Bringing Nature Home is a book for anyone who has a yard. For years home-owners have been encouraged to buy alien imported plants for many reasons: beautiful flowers, deer-resistance, hardiness, attraction for birds or bees, and even the allure of growing new and different plants. Native plants are not easy to find and we are not often urged to choose them for our landscaping. Unfortunately the result of choosing from the 5000 species of alien plants that have been introduced into the U.S. is to endanger the biodiversity of all our plants and animals.
Why is biodiversity important in suburbia? Don’t we have a lot of wild areas? The author explains that over 95% of land in the contiguous 48 states is modified or disturbed in some way by humans, leaving only 3 to 4% of wild land, not enough to sustain our wildlife. In addition, the remaining wild areas are not contiguous, existing in unconnected fragments. And about 54% of the non-wild areas is in cities and suburbs—so providing native plants in our yards becomes highly significant. Your one yard, no matter its size, DOES make a difference. If you plant natives and your neighbors do as well, then a corridor begins to be formed for wild animals.
The author very clearly explains why non-native plants are a threat to the diversity of living species. Research shows that native insects generally cannot eat alien plants and they must go elsewhere or even disappear without the plants they need, because many are specialists and can only eat one or two plants. These same insects are the link between plants and predators such as other insects, birds, reptiles, and amphibians who cannot gain their energy directly from plants. So the planting of aliens has reduced the biomass and diversity of insects and thus reduced the diversity of all of our wildlife.
Non-natives create other major problems. They can become runaway invaders such as kudzu and spotted knapweed and they can bring in alien insects and diseases that can wipe out native species of plants. There is an excellent description in the book of American chestnut blight, Dutch elm disease, and a more recent threat called sudden oak death disease.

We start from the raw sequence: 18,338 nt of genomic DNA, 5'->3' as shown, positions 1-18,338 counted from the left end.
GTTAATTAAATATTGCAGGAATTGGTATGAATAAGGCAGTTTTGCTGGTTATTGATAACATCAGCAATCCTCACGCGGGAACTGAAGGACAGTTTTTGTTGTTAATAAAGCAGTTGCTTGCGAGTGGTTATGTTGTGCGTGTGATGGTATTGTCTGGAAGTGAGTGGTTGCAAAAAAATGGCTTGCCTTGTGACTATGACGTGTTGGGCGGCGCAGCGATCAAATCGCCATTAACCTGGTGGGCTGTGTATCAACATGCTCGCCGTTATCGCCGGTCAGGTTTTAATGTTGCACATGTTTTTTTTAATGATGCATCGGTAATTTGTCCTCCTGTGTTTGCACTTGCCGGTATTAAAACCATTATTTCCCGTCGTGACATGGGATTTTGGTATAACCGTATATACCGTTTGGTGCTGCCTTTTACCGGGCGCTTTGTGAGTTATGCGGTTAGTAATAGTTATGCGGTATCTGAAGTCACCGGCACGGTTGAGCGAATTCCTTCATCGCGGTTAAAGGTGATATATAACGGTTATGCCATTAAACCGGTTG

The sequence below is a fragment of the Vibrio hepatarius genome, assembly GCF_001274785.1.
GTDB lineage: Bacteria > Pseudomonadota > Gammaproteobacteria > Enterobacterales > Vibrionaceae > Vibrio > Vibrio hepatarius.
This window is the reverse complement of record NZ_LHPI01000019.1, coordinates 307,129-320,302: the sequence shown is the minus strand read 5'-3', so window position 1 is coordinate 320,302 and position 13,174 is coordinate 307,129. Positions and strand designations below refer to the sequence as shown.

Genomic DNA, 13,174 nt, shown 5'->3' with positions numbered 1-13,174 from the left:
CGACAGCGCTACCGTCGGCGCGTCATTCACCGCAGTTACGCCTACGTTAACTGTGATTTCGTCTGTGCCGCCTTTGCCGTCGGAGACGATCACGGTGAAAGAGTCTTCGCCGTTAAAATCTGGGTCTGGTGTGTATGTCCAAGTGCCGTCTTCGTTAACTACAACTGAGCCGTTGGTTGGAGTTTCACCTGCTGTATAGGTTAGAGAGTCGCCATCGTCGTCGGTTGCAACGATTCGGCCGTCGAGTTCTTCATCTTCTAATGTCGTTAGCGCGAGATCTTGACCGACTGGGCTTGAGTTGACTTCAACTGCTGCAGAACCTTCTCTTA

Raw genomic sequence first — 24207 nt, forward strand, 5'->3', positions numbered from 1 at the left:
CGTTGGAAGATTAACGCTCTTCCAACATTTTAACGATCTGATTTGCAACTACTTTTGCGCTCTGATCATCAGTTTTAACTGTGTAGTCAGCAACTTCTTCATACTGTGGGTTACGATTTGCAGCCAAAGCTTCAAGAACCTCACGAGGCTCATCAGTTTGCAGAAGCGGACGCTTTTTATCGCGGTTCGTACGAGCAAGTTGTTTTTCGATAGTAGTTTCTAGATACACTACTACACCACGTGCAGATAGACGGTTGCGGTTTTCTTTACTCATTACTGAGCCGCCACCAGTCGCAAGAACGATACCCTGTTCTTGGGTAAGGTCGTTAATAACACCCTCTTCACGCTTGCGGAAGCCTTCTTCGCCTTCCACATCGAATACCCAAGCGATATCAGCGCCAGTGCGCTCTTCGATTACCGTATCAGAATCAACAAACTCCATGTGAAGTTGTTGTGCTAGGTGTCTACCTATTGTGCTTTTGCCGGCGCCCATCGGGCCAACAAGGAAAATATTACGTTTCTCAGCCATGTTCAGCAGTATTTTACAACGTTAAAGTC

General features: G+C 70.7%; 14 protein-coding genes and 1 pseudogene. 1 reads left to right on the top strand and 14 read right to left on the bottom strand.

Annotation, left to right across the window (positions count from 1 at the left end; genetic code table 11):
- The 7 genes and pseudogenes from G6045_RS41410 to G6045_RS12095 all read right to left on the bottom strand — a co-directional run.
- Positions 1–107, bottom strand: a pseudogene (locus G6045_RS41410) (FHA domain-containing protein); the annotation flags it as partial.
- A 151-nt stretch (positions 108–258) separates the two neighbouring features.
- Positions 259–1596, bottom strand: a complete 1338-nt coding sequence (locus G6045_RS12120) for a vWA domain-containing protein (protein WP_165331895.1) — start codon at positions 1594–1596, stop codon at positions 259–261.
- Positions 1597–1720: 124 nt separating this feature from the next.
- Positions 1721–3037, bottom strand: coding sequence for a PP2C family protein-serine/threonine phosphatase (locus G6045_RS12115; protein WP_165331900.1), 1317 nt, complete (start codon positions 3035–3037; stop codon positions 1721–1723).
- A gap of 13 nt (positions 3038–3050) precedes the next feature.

If after reading this clearly written and accessible book urging the planting of native species in our yards you become convinced that this is an important thing to do, how would you go about it? While it is not a detailed how-to book, Mr. Tallamy does give important guidelines in a chapter called Making It Happen and he further breaks down resistance to change in the chapter called Answers to Tough Questions (such as “do I have to sacrifice beauty if I choose to plant natives”, “why is an alien plant full of birds or bees a problem”, and “won‘t aliens become natives over time?”).
My one wish for this book is that there would have been more information about native plants for landscaping in the western U.S., but the book is important to read to understand the problem of growing alien plants and there are other resources to help if you choose to make your Billings yard fundamentally native (such as Creating Native Landscapes in the Northern Great Plains and Rocky Mountains published by the U.S. Department of Agriculture).
From the Afterword: To me the choice is clear. The costs of increasing the percentage and biomass of natives in our suburban landscapes are small, and the benefits are immense. Increasing the percentage of natives in suburbia is a grassroots solution to the extinction crisis. To succeed, we do not need to invoke governmental action; we do not need to purchase large tracts of pristine habitat that no longer exist; we do not need to limit ourselves to sending money to national and international conservation organizations and hoping it will be used productively. Our success is up to each one of us individually. We can each make a measurable difference almost immediately by planting a native nearby. As gardeners and stewards of our land, we have never been so empowered—and the ecological stakes have never been so high.
Book Review by: Ann Guthals